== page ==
Suri Political Organisation and Traditional Authority
The ‘Gonarabi’, the spiritual head of the Jufa clan and recognized as temporal head of the Suri, lives at Koma. The clans have sub-chiefs whose realm is not administrative but spiritual. The clan chiefs are recognised through symbols or emblems namely an ivory horn, blown in times of sickness; a drum beaten to announce death; and a set of fire-sticks for producing fire on certain occasions e.g. beginning of the hunting season. The duties of the temporal chiefs consist of leading their villages in times of war and peace, judging cases, etc.

Spirituality, Beliefs and Customs
The Suri believe in the existence of a supreme being – Tumu, is a vaguely defined source of power in, and of, the sky. There is no "cult" for Tumu, who is seldom addressed in prayer and ritual incantations. The ritual mediator is seen as having contact with the powers (presumably Tumu) that bring rain and growth of crops, livestock, and people, and he traditionally has the task of performing all rituals for the protection of crops, for bringing rain, and to avert epidemics and locusts. Certain ancestors of the clan line are seen as having powers influencing people's wealth and health. There are, however, no sacrifices or offerings made to them. Among Suri divination techniques are the interpretation of bird song and flight, the throwing of small wooden sticks, sandal throwing, and the reading of (cattle) entrails. Some older men and women also prepare amulets, made from secret roots and used for a variety of purposes ("love medicine," protection when traveling, and so on). The Suri have only one rainmaker, and the office is hereditary. Should his services be required, chips from a certain tree are masticated, and the resulting juice is mixed with clay and smeared over a man’s body. Rain may be expected to fall. The same effect may be obtained locally by dipping a stick of the same tree in water and throwing the latter upwards.
Suri have no interest whatsoever in orthodox Christianity or Islam, if they have even heard of these beliefs.

Arts. Suri material culture is simple and unspectacular. The one expressive art in which they excel is body painting, for both males and females. They create intricate multicolored patterns, covering the entire body. These decorations have no symbolic or ritual value but are simply done for aesthetic reasons and on certain occasions. The Suri are a people who take great pride in beautiful physique (especially that of adolescents). No other "art" forms are well developed. Decorative talents also also come into play in beadwork, geometric designs on women's leather frocks, earrings, bracelets of carved copper, and clay ear and lip plates. Men make decorative iron and leather neck- or headbands for their favorite cattle.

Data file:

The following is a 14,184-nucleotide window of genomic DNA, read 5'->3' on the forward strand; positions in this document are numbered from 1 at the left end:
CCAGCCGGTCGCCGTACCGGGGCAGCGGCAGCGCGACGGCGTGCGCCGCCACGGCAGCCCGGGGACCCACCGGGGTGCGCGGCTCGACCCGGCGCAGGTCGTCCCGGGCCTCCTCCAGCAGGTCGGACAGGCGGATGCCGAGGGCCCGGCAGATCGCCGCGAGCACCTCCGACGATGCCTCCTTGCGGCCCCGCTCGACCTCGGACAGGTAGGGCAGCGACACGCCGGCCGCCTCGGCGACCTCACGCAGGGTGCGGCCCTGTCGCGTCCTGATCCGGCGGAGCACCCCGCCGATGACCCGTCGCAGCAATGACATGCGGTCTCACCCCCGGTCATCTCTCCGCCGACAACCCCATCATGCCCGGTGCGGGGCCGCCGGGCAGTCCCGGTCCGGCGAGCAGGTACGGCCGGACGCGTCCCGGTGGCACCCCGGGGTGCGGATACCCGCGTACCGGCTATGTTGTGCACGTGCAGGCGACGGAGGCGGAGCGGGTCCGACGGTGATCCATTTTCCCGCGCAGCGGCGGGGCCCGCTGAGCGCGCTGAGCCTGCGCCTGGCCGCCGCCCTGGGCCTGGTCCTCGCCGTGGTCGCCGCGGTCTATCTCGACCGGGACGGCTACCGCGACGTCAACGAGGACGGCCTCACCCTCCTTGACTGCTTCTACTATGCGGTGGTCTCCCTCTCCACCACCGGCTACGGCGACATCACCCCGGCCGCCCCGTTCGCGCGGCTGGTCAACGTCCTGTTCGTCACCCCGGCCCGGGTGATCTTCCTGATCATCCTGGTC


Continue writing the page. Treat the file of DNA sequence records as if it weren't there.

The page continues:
Medicine. The Suri have their own elaborate traditional herbal medicine. Dozens of plants yield treatment for afflictions ranging from headaches to skin infections. Some treatments (e.g., the remedy for cut wounds) are known to all; experts are consulted for other maladies, (e.g., snakebite poisoning). They also have their own native "surgeons," who operate on people wounded in raids or during stick duels. For serious intestinal and stomach infections and for malaria, no effective treatments are known. No modern medical facilities exist in the Suri area. Occasionally the Suri visit the primary health care center in Maji, the main market town.

Death and Afterlife. A dead person is impure, taboo to touch for all Suri except members of the specified clan that sees to the actual funeral, after which they have to be washed with sheep's blood. Men who fall on the battlefield are not interred but are left there and covered with branches. Every deceased person is mourned in his or her homestead for five days. Cattle are sacrificed; the entrails are read, and the meat is distributed among the visitors. With the blood and certain other parts of the killed cow or ox, the compound is ritually purified. For the Suri, life is absolutely finished with physical death—there is no concept of an afterlife on earth or in heaven.

Neighbours and Foreigners
The Suri neighbour Murle to the west; the Anyuak to the north; the Toposa and Jiye to the south; the Amhara, Ghimira, Tirma and other Ethiopian groups to the east. The Suri have had bad relations with their neighbours who continuously harassed and raided them until 1936 when the Boma plateau was militarily occupied. The Suri, however, have had good relations with the Jiye and the Shangalla.